These books have never been used or read but might have some minor shelf wear. These unique qualities may include a slightly torn, scuffed or missing dust jacket, bent pages, worn cover corners, etc. The content for each piece of literature is complete and in pristine condition for your reading pleasure. [split] Not a day goes by without our being called upon to help one another–at home, at work, on the street, on the phone. . . . We do what we can. Yet so much comes up to complicate this natural response: "Will I have what it takes?" "How much is enough?" "How can I deal with suffering?" "And what really helps, anyway?"
About How Can I Help?
How can I Help? Stories and Reflections on Service Authors Ram Dass and Paul Gorman
In this practical helper’s companion, the authors explore a path through these confusions, and provide support and inspiration fo us in our efforts as members of the helping professions, as volunteers, as community activists, or simply as friends and family trying to meet each other’s needs. Here too are deeply moving personal accounts: A housewife brings zoo animals to lift the spirits of nursing home residents; a nun tends the wounded on the first night of the Nicaraguan revolution; a police officer talks a desperate father out of leaping from a roof with his child; a nurse allows an infant to spend its last moments of life in her arms rather than on a hospital machine. From many such stories and the authors’ reflections, we can find strength, clarity, and wisdom for those times when we are called on to care for one another.How Can I Help? reminds us just how much we have to give and how doing so can lead to some of the most joyous moments of our lives.
About Ram Dass
Ram Dass first went to India in 1967. He was still Dr. Richard Alpert, an already eminent Harvard psychologist and psychedelic pioneer with Dr.Timothy Leary. He continued his psychedelic research until that fateful Eastern trip in 1967, when he traveled to India. In India, he met his guru, Neem Karoli Baba, affectionately known as Maharaj-ji. Maharaj-ji gave Ram Dass his name, which means "servant of God." Everything changed then—his intense dharmic life started, and he became a pivotal influence on a culture that has reverberated with the words “Be Here Now” ever since.
Be Here Now, Ram Dass' monumentally influential and seminal work, still stands as the highly readable centerpiece of Western articulation of Eastern philosophy, and how to live joyously 100 percent of the time in the present, luminous or mundane. Be Here Now continues to be the instruction manual of choice for generations of spiritual seekers. Forty years later, it's still part of the timeless present. Being here now is still being here now. Ram Dass now resides on Maui, where he shares satsang, kirtan, and where he can amplify the healing process in the air and waters of Hawaii. His work continues to be a path of teaching and inspiration to so many. Ram Dass's spirit has been a guiding light for three generations, carrying along millions on the journey, helping free them from their bonds as he has worked his way through his own.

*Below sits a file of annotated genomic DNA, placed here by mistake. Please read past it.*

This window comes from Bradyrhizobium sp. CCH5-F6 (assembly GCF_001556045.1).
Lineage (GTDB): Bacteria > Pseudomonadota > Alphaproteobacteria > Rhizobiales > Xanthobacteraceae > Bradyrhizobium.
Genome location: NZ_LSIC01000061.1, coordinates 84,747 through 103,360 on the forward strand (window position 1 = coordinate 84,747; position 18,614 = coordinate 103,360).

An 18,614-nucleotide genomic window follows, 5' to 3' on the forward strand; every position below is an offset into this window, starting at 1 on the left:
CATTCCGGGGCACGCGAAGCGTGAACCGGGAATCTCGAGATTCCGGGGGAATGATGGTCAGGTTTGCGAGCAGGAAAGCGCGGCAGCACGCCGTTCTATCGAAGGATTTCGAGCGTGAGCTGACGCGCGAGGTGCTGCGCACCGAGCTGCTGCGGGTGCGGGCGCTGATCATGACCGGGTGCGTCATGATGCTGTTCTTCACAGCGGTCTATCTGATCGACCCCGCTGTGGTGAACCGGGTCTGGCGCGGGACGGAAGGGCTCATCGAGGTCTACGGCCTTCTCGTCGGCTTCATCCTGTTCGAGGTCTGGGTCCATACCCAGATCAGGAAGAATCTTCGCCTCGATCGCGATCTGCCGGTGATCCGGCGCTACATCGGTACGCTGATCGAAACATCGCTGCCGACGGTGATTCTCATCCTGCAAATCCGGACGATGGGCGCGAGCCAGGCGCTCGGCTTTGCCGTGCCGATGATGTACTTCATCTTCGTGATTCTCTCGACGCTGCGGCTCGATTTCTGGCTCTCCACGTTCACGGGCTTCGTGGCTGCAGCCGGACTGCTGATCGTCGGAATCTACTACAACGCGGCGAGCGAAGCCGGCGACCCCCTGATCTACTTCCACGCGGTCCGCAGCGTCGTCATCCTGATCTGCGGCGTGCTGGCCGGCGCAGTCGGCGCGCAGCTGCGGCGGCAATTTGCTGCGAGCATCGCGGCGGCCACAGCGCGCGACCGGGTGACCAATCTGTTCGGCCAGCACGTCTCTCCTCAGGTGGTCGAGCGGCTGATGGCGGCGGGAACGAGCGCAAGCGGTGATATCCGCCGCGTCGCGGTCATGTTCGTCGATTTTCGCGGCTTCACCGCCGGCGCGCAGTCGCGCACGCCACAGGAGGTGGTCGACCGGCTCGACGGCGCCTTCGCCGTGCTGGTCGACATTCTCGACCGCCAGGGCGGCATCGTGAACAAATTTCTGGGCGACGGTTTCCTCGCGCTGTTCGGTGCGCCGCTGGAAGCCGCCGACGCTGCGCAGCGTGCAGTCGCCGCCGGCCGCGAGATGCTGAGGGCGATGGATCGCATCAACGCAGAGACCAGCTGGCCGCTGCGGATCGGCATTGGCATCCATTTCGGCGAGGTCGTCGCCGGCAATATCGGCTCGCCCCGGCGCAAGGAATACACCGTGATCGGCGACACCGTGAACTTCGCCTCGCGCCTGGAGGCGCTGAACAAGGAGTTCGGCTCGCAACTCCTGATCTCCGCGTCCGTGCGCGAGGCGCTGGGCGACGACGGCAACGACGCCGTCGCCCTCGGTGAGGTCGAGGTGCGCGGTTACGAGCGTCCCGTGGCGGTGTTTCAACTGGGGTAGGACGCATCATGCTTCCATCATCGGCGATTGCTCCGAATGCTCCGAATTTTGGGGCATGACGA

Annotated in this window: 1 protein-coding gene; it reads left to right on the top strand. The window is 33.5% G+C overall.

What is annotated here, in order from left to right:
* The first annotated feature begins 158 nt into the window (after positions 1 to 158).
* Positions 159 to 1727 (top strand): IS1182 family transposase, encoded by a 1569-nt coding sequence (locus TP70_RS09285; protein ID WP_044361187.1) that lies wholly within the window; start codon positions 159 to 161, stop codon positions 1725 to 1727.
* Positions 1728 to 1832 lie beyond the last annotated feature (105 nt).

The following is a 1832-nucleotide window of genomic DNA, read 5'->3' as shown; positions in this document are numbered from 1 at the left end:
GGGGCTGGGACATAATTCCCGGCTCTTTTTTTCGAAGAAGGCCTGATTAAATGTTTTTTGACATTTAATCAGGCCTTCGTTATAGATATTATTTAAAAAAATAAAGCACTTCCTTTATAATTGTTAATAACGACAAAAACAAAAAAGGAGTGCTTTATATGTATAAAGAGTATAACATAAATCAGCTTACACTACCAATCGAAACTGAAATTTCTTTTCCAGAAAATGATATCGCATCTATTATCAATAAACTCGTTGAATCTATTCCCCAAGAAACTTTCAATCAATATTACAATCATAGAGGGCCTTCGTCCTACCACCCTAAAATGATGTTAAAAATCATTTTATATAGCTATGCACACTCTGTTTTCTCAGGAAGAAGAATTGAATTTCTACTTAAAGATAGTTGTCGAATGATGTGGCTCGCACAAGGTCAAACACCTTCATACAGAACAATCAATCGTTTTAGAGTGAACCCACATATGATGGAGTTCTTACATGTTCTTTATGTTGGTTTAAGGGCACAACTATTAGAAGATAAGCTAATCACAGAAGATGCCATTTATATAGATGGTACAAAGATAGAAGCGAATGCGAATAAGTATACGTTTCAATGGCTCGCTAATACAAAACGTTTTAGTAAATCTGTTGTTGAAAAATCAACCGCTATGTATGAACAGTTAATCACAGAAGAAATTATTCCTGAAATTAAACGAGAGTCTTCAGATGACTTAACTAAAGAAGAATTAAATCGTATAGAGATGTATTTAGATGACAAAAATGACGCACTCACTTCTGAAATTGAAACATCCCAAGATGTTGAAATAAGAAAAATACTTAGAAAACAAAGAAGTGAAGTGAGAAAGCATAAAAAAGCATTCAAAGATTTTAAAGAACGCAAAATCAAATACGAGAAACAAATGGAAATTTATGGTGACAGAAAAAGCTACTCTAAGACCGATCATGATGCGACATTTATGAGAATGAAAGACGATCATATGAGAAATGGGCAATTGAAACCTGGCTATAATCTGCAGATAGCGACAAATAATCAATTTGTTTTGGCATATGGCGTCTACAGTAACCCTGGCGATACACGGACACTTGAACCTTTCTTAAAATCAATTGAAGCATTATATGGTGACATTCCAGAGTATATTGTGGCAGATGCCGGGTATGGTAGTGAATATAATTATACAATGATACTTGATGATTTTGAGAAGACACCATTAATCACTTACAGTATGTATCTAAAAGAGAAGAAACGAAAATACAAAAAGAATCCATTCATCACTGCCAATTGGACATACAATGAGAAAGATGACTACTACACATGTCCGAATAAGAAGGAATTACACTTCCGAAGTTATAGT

About Paul Gorman
Paul Gorman was educated at Yale and Oxford. He has been a program producer and talk show host with WBAI-FM Pacifica Radio, in New York City since 1969. He has worked as staff assistant to a group of Democratic congressmen and as consultant for the Senate Foreign Relations Committee. He served as Eugene McCarthy's press secretary and speechwriter in the 1968 presidential campaign, and has been an adviser to a number of public officials. He has taught at Sarah Lawrence College, The City University of New York, Adelphi University, Naropa Institute and Omega Institute. He served as Vice-President for Public Affairs and Advocacy at The Cathedral of St. John the Divine in New York City. He lives in The Cathedral Close with his wife Enid and daughter Juliet.
"A treasury of compassion, made all the more valuable by its many examples of how individuals can interact for the better with people and, indeed, the world around them." –Norman Cousins, author of Anantomy of an Illness
"How Can I Help? deserves a special place on that shelf reserved for truly practical wisdom." –Harold Kushner, author of When Bad Things Happen to Good People
"How Can I Help? is a gentle, tender, spiritual book." –Karl Menninger, M.D., F.A.P.A
"It is fortunate that this book is so well written, because it should be required reading for all who are engaged in the helping professions, as well as for all who are committed to caring." –M. Scott Peck, M.D., author of The Road Less Traveled
"This book is meta-service: service to the servers. It has the pulse of heart within heart." –Stewart Brand, author Whole Earth Review
"A perfect resource for volunteers who want to examine their work more closely. This is remarkable book–one that challenges us to understand the impact of our efforts to help, not only our communities, but on us as helpers and as people with needs." Kerry Kenn Allen, President of VOLUNTEER–The National Center
"A truly glorious book which is a must for anyone in the field of service. It puts us in touch with what trust and unconditional love area ll about–both for our fellow man as well as for ourselves. The stories in this book are beautiful examples of living humanity." –Elisabeth Kübler-Ross author of On Death and Dying